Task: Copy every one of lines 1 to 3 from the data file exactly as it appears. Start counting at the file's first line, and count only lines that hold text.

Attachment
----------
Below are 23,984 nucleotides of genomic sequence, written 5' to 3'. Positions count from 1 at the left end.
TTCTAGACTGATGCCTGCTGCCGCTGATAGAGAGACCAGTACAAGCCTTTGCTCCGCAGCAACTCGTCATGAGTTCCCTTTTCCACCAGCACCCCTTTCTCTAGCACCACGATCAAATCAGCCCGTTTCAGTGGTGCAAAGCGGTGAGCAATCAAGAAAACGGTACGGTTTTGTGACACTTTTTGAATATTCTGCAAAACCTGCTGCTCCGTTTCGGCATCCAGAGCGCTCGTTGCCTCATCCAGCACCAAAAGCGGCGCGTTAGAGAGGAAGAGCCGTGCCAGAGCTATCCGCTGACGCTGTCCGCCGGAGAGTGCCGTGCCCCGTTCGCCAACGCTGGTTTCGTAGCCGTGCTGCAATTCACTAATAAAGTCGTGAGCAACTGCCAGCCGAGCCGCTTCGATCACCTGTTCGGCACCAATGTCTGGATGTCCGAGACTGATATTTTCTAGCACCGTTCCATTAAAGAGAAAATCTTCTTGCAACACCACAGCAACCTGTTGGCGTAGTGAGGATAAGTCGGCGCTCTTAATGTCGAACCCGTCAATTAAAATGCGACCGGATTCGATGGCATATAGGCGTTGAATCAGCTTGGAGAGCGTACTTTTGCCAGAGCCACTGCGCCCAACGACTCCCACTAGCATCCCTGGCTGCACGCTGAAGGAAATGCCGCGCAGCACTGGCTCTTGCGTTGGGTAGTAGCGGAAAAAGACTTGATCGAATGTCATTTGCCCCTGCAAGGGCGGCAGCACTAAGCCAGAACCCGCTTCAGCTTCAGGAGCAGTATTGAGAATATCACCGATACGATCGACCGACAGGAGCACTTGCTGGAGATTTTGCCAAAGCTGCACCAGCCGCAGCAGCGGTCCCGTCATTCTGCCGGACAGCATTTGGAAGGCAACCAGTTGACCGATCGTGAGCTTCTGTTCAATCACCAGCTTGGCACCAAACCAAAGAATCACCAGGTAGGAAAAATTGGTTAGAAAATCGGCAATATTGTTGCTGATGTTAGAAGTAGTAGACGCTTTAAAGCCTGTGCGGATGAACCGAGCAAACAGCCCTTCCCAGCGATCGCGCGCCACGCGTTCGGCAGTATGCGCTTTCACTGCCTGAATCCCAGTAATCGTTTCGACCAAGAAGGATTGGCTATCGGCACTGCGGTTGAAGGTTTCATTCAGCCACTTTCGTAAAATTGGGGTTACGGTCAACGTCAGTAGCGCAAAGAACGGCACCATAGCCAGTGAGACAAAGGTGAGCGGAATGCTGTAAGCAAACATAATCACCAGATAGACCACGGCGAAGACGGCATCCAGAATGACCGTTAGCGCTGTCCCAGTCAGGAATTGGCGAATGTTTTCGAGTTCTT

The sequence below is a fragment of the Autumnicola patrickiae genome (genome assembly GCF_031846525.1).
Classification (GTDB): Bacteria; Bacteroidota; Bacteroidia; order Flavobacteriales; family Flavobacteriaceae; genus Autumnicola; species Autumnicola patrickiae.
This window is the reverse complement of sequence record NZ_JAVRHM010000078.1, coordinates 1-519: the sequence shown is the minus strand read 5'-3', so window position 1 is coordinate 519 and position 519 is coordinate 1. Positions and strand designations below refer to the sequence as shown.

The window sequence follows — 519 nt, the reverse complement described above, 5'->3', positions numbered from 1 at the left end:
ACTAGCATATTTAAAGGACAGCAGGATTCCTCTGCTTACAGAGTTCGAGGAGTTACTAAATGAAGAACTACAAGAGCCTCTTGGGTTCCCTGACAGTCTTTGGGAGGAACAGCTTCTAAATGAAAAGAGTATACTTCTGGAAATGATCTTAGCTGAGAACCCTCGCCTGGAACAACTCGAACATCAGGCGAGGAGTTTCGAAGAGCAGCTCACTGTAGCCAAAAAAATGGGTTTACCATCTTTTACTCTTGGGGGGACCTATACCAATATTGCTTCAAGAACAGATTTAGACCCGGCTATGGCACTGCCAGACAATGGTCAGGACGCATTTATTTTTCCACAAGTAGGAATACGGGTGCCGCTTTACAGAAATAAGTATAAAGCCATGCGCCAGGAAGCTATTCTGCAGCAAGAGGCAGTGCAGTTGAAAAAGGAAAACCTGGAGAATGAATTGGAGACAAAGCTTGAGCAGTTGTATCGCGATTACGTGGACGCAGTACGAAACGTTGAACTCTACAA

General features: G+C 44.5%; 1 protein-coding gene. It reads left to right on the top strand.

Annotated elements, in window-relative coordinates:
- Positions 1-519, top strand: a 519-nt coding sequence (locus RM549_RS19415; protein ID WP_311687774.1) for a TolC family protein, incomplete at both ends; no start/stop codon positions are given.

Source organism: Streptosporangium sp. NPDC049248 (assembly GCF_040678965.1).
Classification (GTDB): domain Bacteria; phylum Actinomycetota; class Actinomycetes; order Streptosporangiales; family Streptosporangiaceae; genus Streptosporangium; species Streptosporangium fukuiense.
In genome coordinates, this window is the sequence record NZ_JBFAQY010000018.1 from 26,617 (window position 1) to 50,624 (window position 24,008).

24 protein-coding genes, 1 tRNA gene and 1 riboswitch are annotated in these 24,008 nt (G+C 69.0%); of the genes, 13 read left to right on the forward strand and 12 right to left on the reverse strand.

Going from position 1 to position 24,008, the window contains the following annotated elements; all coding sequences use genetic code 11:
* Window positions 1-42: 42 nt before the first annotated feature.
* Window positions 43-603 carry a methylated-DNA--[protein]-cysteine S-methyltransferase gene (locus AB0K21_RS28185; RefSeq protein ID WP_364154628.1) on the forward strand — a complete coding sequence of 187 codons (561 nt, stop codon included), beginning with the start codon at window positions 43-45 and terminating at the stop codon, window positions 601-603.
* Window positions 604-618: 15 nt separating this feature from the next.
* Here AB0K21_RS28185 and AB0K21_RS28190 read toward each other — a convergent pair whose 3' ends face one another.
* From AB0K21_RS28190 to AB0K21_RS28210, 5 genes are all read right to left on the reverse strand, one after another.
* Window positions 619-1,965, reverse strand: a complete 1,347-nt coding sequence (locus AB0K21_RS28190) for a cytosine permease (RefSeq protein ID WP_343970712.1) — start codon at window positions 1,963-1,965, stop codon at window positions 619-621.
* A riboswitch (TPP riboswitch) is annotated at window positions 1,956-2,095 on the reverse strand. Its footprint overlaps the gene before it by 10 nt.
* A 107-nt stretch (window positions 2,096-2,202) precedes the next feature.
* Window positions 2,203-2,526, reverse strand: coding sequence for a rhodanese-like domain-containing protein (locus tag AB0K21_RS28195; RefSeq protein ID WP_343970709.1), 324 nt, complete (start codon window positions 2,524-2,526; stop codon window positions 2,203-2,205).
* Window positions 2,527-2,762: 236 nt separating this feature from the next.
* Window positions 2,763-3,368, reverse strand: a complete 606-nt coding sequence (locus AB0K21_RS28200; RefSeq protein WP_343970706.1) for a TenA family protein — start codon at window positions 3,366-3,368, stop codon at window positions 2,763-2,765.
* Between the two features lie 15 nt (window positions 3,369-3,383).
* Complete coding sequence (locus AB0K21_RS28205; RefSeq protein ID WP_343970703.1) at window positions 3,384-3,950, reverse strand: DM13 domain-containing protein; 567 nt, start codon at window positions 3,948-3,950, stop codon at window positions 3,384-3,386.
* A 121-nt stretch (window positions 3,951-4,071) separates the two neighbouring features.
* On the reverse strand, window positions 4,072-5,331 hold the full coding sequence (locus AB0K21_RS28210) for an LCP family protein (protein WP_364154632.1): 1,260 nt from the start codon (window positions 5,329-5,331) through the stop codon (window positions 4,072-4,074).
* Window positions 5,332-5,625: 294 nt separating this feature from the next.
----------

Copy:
Below are 23,984 nucleotides of genomic sequence, written 5' to 3'. Positions count from 1 at the left end.
TTCTAGACTGATGCCTGCTGCCGCTGATAGAGAGACCAGTACAAGCCTTTGCTCCGCAGCAACTCGTCATGAGTTCCCTTTTCCACCAGCACCCCTTTCTCTAGCACCACGATCAAATCAGCCCGTTTCAGTGGTGCAAAGCGGTGAGCAATCAAGAAAACGGTACGGTTTTGTGACACTTTTTGAATATTCTGCAAAACCTGCTGCTCCGTTTCGGCATCCAGAGCGCTCGTTGCCTCATCCAGCACCAAAAGCGGCGCGTTAGAGAGGAAGAGCCGTGCCAGAGCTATCCGCTGACGCTGTCCGCCGGAGAGTGCCGTGCCCCGTTCGCCAACGCTGGTTTCGTAGCCGTGCTGCAATTCACTAATAAAGTCGTGAGCAACTGCCAGCCGAGCCGCTTCGATCACCTGTTCGGCACCAATGTCTGGATGTCCGAGACTGATATTTTCTAGCACCGTTCCATTAAAGAGAAAATCTTCTTGCAACACCACAGCAACCTGTTGGCGTAGTGAGGATAAGTCGGCGCTCTTAATGTCGAACCCGTCAATTAAAATGCGACCGGATTCGATGGCATATAGGCGTTGAATCAGCTTGGAGAGCGTACTTTTGCCAGAGCCACTGCGCCCAACGACTCCCACTAGCATCCCTGGCTGCACGCTGAAGGAAATGCCGCGCAGCACTGGCTCTTGCGTTGGGTAGTAGCGGAAAAAGACTTGATCGAATGTCATTTGCCCCTGCAAGGGCGGCAGCACTAAGCCAGAACCCGCTTCAGCTTCAGGAGCAGTATTGAGAATATCACCGATACGATCGACCGACAGGAGCACTTGCTGGAGATTTTGCCAAAGCTGCACCAGCCGCAGCAGCGGTCCCGTCATTCTGCCGGACAGCATTTGGAAGGCAACCAGTTGACCGATCGTGAGCTTCTGTTCAATCACCAGCTTGGCACCAAACCAAAGAATCACCAGGTAGGAAAAATTGGTTAGAAAATCGGCAATATTGTTGCTGATGTTAGAAGTAGTAGACGCTTTAAAGCCTGTGCGGATGAACCGAGCAAACAGCCCTTCCCAGCGATCGCGCGCCACGCGTTCGGCAGTATGCGCTTTCACTGCCTGAATCCCAGTAATCGTTTCGACCAAGAAGGATTGGCTATCGGCACTGCGGTTGAAGGTTTCATTCAGCCACTTTCGTAAAATTGGGGTTACGGTCAACGTCAGTAGCGCAAAGAACGGCACCATAGCCAGTGAGACAAAGGTGAGCGGAATGCTGTAAGCAAACATAATCACCAGATAGACCACGGCGAAGACGGCATCCAGAATGACCGTTAGCGCTGTCCCAGTCAGGAATTGGCGAATGTTTTCGAGTTCTT

The sequence below is a fragment of the Autumnicola patrickiae genome (genome assembly GCF_031846525.1).